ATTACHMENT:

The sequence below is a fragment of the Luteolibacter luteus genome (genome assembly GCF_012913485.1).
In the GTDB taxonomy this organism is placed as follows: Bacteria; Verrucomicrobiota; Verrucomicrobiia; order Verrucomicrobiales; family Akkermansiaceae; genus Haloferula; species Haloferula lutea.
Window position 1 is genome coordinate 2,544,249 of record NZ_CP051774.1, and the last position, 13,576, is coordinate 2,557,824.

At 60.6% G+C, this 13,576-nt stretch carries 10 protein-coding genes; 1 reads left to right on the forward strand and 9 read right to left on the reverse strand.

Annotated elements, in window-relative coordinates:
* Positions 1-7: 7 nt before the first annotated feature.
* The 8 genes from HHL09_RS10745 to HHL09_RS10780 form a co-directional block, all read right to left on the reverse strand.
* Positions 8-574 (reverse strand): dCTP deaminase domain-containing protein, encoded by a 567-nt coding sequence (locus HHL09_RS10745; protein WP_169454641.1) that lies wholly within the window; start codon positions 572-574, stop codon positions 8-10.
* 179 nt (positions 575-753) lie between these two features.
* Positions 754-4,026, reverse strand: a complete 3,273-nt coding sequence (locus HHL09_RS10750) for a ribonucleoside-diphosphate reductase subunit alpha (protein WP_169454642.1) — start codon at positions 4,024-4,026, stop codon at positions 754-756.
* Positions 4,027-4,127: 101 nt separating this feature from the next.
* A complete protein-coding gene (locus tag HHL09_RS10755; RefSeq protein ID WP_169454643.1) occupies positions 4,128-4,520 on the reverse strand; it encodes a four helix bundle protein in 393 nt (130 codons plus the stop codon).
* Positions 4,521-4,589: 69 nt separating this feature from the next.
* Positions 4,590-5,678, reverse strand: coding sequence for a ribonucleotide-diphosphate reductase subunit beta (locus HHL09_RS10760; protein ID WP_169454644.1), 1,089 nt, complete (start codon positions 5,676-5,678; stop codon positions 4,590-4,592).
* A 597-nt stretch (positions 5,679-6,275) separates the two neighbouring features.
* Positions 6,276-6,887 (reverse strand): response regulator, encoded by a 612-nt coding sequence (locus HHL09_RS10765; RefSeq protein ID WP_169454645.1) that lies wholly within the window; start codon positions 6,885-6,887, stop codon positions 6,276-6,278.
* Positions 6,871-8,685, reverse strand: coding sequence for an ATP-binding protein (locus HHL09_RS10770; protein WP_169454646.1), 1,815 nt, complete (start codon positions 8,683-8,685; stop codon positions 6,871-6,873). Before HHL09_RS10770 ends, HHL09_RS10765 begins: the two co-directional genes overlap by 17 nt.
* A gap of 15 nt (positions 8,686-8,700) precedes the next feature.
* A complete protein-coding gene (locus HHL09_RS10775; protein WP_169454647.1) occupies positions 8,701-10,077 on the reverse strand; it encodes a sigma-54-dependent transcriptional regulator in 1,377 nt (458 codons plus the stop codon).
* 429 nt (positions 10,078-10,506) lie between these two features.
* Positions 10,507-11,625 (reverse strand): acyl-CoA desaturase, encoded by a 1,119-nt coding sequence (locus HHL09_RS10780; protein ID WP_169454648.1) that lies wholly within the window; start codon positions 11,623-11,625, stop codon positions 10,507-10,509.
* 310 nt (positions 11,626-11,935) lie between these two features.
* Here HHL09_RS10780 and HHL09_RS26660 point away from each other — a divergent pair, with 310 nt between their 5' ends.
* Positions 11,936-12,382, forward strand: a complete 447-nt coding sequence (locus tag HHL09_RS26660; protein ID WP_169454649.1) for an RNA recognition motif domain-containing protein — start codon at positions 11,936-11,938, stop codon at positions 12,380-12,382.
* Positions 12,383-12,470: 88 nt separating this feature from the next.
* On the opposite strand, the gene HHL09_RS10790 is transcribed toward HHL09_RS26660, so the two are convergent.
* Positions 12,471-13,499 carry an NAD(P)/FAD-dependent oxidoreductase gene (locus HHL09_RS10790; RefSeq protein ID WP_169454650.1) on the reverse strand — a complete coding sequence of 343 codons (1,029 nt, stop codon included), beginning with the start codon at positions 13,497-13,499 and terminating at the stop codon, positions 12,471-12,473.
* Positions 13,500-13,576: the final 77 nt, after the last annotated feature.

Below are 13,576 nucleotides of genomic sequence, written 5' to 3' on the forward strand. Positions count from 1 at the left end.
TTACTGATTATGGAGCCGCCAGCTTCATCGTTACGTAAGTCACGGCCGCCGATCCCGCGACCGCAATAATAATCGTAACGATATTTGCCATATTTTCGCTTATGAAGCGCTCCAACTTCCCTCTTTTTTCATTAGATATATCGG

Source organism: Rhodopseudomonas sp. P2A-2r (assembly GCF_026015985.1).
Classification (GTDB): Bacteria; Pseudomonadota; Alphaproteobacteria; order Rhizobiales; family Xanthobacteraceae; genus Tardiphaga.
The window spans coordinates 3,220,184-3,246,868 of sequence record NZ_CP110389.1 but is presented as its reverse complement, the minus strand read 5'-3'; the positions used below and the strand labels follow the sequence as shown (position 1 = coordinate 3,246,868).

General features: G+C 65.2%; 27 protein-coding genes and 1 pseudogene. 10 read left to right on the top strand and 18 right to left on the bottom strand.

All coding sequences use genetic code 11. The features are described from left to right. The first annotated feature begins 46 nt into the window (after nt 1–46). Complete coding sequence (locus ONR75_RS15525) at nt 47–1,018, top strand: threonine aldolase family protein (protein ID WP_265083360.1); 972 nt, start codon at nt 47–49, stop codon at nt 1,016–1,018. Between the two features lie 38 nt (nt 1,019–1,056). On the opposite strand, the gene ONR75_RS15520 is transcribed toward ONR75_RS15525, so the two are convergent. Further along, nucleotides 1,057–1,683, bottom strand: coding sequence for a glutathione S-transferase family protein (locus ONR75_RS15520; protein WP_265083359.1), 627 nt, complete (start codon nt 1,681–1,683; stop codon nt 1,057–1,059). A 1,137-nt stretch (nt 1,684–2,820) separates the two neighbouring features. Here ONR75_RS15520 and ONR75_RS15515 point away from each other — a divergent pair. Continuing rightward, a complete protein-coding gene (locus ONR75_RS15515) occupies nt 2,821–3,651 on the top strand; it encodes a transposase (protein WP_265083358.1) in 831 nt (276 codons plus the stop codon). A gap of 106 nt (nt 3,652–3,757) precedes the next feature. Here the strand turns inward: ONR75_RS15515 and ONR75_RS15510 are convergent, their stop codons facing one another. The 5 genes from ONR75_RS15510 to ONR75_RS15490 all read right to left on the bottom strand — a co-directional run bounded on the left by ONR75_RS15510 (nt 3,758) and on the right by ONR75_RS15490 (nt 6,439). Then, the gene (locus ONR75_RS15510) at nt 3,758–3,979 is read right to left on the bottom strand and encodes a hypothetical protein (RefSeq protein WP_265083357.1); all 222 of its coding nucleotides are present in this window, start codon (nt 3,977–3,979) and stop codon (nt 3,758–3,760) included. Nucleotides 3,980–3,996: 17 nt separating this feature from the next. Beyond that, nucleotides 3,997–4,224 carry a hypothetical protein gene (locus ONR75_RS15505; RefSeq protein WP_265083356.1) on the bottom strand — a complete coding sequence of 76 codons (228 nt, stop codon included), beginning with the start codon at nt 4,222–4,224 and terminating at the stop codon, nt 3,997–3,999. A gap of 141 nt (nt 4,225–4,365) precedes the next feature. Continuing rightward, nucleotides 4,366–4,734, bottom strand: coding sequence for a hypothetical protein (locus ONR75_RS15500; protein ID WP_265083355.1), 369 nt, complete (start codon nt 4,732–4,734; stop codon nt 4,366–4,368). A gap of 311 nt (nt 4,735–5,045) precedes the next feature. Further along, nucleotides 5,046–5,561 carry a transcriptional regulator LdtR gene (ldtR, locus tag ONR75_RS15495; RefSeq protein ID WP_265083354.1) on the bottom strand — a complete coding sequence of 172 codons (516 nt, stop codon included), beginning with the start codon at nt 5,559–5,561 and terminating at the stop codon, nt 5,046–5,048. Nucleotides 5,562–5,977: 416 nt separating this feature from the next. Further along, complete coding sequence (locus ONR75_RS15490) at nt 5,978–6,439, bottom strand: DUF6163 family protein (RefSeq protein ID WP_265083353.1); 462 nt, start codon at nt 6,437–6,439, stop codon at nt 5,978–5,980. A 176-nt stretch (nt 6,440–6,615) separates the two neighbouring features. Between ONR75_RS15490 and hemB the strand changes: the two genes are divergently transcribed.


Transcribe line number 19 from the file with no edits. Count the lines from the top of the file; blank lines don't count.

* A complete protein-coding gene (locus HHL09_RS10775; protein WP_169454647.1) occupies positions 8,701-10,077 on the reverse strand; it encodes a sigma-54-dependent transcriptional regulator in 1,377 nt (458 codons plus the stop codon).